"Let our position be absolutely clear," Jimmy Carter declared. It was January 1980, and a year later he would no longer be president. But the doctrine he espoused in his final State of the Union address was, arguably, one of the few policies that outlasted his tenure. The Carter Doctrine: "An attempt by any outside force to gain control of the Persian Gulf region will be regarded as an assault on the vital interests of the United States of America."
Two weeks after the president made a commitment to protect the free flow of oil from this contentious region by any means necessary, his national security adviser, Zbigniew Brzezinski, and then-Deputy Secretary of State Warren Christopher embarked on a weeklong trip that concluded in Saudi Arabia. Their task was to explain why the United States had decided to throw a security blanket over oil-producing countries in Asia and the Middle East. Their reasoning was straightforward: The Soviet Union was mired in its battle for Afghanistan, and the aftershock of the Iranian revolution was still fresh in the hearts and minds of everyone involved.
Every couple of years, oil becomes Topic 1 for a while. Every couple of years, attention is paid—and then it fades. The 1970s brought the Arab embargo and the energy crisis. The early 1980s brought the Carter Doctrine and the Iran-Iraq War. In the early 1990s, Iraq invaded oil-rich Kuwait. In 2003, some claimed the United States had launched a war in Iraq because of oil.
On Tuesday, an entertaining news nugget barely made the headlines: The number of drivers stuck on the road calling for help because they don't have enough gas in the tank has increased dramatically. Apparently, the price of gas has made people more reluctant to fill up when the tank is still half-full. Waiting until the last minute on the all-too-crowded roads of America is a recipe for trouble—and a boon to AAA roadside services. Suddenly, oil has become a major election issue, and the somewhat boring debate about offshore drilling is the hottest topic in town.
Tuesday was also the day in which oil markets responded to rumors that the United States or Israel had attacked Iran. The rumors were false this time around, but everybody understands that one of these days something will happen that will send the price of oil through the roof, testing the Carter Doctrine in ways it has never before been tested. Earlier this year, Iran's supreme leader, Ayatollah Ali Khamenei, explicitly warned that oil is a legitimate weapon when he predicted, "If the West did not receive oil, their factories would grind to a halt. This will shake the world!" That would be "an assault on the vital interests of the United States."
When the Iranians attacked Kuwaiti tankers during the Iran-Iraq War back in the 1980s, Ronald Reagan decided to put U.S. flags on 11 of the tankers and defend them against such attacks. This "reflagging" worked quite well, and the aggressor backed away from confrontation. But what will the U.S. president do if Iran threatens to retaliate against a future attack on its nuclear facilities by blocking the Strait of Hormuz, through which 40 percent of the world's internationally traded oil passes each day?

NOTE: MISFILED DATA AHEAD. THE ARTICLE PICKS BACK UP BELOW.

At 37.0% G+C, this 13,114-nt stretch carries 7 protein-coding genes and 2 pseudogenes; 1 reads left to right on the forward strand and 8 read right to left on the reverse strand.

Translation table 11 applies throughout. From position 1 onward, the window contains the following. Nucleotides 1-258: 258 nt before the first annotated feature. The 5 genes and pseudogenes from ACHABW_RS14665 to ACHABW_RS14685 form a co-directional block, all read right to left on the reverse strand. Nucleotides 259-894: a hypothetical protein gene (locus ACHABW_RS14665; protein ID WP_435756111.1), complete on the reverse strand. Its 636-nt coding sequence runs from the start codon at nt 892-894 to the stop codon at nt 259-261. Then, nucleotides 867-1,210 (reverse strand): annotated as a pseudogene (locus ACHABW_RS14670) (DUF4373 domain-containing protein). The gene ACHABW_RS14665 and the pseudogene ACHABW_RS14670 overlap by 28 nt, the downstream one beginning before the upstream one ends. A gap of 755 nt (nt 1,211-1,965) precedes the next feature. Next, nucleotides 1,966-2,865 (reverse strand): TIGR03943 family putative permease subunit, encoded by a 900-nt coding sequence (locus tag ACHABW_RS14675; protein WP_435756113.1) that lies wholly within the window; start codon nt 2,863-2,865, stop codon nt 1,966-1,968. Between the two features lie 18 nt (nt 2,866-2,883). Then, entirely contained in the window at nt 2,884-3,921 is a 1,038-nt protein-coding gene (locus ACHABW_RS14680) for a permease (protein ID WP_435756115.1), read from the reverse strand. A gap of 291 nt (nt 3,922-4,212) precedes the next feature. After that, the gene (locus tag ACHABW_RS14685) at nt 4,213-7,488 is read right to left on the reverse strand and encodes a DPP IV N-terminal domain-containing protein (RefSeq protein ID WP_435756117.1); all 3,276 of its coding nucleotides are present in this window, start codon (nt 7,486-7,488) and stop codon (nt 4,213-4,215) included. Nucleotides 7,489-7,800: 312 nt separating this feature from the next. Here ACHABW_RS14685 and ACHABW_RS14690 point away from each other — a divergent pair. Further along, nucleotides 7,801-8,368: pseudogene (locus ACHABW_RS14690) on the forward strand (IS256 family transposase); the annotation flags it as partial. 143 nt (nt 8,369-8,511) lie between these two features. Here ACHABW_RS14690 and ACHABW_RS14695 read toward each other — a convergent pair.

One assumes that the Carter Doctrine provides an answer to this question. Of course, I've oversimplified both the question and the doctrine, but this is a perfect example of the extent to which life has become more complicated since the 1980s. Battling the Soviet Union—with its vast independent energy sources—is one thing. Threatening the free flow of oil to China and India is quite another.
Consider this: China is the world's second-largest oil consumer today, and its consumption will surpass the United States' by the year 2030. A Chinese defense-policy document recently stated that "security issues relating to energy, resources, finance, information and international shipping routes are mounting." India, the second most populous country in the world, is also growing economically and needs oil as never before. No wonder that India has shown ever-growing interest in signing energy deals with countries like Iran and Saudi Arabia in recent years. In August 2007, the Indians announced a revision in their defense doctrine, extending the strategic reach of their air force in ways that will make it easier for them to defend oil routes.
As its needs and dependence on Middle East oil grow, China is more likely to challenge some of the policies the United States is pursuing in oil-rich regions. Using sanctions to help stop the genocide in Darfur appeals to Washington but is disruptive to relations between China and Sudan. Preventing Iran from interfering in Iraq or from building nuclear capabilities is crucial for the United States, but China is becoming more and more nervous that a confrontation will upset its access to oil.
In 2006, Secretary of State Condoleezza Rice told the Senate foreign relations committee: "We do have to do something about the energy problem. … It has given extraordinary power to some states that are using that power in not very good ways." She was talking about Iran, Venezuela, and Sudan. But from Beijing, the picture might look much different: Iran, Venezuela, and Sudan are all more than willing to supply China—but a country with extraordinary power is making oil more expensive and less available.
We do have to do something about the energy problem.
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